Journal of Physical Activity Research
ISSN (Print): 2574-4437 ISSN (Online): 2574-4437 Website: Editor-in-chief: Peter Hart
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Journal of Physical Activity Research. 2019, 4(1), 34-40
DOI: 10.12691/jpar-4-1-3
Open AccessArticle

Influencing Health Beliefs and sedentary Behaviours in Working Adults: A Video-Based Intervention Study

Melissa Peachey1, Julie Richardson1, , Vanina Dal Bello-Haas1 and Ada Tang1

1School of Rehabilitation Science, McMaster University, Hamilton, L8S 1C7, Canada

Pub. Date: January 17, 2019

Cite this paper:
Melissa Peachey, Julie Richardson, Vanina Dal Bello-Haas and Ada Tang. Influencing Health Beliefs and sedentary Behaviours in Working Adults: A Video-Based Intervention Study. Journal of Physical Activity Research. 2019; 4(1):34-40. doi: 10.12691/jpar-4-1-3


Adults working in academic occupations are at risk for exposure to sedentary behaviours. The aim of this study was to determine the influence of an educational video on viewer’s health beliefs and sedentary behaviours. Data was collected between March and April 2017 from healthy adults employed in an academic institution in Ontario, Canada (n=71; age= 40.0±12.1 y) using a single-group, pre-post design. Evidence-based strategies to reduce sedentary behaviour at home and at work were summarized and presented as cues to action in a 5-minute video. Self-reported physical activity, sedentary behaviours, health beliefs, and readiness to change were measured using the International Physical Activity Questionnaire, Sedentary behaviour Health Belief Questionnaire, and Readiness Ruler, respectively, one week before (T1), immediately after (T2), and one week after watching the video (T3). Occupational and leisure-time sitting time was assessed daily via participant log. Participants reduced weekday and weekend sitting time by-35.9 minutes/day (p=0.03) and-21.1 minutes/day (p=0.01), respectively. Readiness to change increased between T2 and T3 (p=0.004). Perceived severity of (p=0.03) and susceptibility to (p=0.01) the health risks associated with sedentary behaviour increased from T1 to T2. Perceived benefit scores (rs=-0.25, p=0.04) at T2 were inversely associated with reductions in sitting time from T2 to T3. It is possible that exposure to the video influenced several health benefits constructs and reduced daily sitting time in healthy adults working in academic occupations.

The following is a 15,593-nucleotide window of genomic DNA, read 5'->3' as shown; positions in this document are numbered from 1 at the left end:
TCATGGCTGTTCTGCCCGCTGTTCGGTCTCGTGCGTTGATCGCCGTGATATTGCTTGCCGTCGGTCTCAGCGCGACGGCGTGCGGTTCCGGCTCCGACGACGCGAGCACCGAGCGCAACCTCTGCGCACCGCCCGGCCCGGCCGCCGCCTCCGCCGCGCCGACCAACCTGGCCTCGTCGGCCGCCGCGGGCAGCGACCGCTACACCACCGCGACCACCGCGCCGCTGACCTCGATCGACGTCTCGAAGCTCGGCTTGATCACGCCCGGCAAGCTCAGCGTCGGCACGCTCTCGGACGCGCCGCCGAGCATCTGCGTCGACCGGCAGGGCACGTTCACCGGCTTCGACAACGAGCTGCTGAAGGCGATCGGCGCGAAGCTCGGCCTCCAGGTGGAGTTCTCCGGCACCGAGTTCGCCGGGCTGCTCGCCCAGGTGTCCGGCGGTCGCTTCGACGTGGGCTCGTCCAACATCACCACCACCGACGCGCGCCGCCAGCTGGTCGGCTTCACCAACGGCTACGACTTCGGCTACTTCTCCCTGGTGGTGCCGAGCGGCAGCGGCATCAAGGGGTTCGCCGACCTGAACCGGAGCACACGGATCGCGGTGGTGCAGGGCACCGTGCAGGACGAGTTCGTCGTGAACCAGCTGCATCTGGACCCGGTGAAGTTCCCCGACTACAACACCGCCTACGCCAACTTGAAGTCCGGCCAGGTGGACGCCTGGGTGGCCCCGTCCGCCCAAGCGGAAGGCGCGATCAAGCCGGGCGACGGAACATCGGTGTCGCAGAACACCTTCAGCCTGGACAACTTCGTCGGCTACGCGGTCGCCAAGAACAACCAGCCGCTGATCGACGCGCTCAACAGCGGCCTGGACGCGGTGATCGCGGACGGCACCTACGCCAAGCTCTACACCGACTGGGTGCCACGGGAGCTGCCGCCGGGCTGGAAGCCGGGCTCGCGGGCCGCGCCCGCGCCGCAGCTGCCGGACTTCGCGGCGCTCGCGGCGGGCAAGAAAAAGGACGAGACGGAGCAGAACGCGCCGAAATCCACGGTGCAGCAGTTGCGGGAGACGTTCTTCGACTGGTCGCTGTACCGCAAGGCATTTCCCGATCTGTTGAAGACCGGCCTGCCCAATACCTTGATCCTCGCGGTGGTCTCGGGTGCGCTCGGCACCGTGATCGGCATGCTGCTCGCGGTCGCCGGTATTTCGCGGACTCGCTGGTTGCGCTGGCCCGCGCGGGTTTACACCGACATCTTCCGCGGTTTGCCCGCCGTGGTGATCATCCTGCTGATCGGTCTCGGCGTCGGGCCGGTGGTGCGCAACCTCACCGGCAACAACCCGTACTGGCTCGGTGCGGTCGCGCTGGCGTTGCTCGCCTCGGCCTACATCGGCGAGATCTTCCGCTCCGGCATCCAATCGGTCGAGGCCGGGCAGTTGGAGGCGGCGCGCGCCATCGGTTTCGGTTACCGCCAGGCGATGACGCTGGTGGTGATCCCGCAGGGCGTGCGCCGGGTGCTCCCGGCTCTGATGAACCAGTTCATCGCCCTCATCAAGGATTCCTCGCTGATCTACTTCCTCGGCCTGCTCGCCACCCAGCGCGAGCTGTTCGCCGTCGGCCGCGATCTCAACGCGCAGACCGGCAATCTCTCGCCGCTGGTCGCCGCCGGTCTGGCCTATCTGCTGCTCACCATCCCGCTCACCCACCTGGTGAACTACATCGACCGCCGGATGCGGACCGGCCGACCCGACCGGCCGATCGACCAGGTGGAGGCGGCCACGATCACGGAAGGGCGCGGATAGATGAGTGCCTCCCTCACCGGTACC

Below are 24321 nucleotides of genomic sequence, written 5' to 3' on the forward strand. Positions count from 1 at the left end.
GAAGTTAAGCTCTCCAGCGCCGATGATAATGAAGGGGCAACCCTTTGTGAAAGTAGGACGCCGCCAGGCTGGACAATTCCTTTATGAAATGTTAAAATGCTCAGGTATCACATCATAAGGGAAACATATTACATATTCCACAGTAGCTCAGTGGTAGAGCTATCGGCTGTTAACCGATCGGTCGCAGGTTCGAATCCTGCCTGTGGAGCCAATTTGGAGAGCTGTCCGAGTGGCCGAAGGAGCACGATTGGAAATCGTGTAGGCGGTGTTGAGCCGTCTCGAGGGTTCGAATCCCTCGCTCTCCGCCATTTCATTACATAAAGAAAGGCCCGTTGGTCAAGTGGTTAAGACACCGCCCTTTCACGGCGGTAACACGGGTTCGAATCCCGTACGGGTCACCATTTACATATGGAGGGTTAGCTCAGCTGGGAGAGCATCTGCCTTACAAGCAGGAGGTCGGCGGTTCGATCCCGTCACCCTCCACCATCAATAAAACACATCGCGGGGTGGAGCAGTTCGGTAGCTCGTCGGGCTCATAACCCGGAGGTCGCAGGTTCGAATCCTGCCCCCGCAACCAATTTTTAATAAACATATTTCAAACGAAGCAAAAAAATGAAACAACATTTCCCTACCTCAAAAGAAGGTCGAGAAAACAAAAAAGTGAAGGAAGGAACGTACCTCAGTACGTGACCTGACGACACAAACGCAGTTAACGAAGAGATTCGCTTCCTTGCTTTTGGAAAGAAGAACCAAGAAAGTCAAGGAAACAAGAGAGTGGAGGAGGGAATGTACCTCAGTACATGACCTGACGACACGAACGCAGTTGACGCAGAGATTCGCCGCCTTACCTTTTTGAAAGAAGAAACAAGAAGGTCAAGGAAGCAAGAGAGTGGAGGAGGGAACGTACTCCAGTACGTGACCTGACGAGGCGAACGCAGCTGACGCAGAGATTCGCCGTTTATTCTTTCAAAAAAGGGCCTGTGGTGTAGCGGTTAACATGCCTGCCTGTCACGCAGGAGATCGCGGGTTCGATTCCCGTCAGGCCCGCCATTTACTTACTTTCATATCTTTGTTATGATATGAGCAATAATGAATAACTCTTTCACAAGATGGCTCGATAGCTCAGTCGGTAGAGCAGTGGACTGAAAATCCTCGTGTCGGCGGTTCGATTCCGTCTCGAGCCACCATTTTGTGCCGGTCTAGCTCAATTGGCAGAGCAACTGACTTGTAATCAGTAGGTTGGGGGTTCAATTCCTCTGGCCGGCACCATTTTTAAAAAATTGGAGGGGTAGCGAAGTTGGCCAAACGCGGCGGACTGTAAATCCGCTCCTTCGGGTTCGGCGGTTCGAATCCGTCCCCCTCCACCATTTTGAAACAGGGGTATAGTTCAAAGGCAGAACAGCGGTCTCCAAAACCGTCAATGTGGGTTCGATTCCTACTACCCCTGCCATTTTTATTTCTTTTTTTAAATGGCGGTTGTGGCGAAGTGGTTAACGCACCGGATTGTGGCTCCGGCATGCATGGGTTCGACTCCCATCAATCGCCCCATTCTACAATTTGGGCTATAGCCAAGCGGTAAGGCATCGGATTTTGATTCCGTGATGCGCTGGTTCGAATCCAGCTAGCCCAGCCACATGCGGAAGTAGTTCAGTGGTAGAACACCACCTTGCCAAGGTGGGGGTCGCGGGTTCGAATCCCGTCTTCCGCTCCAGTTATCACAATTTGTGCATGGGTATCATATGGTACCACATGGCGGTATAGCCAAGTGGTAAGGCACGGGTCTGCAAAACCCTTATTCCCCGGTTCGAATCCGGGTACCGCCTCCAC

adult sedentary lifestyle occupational group health education exercise

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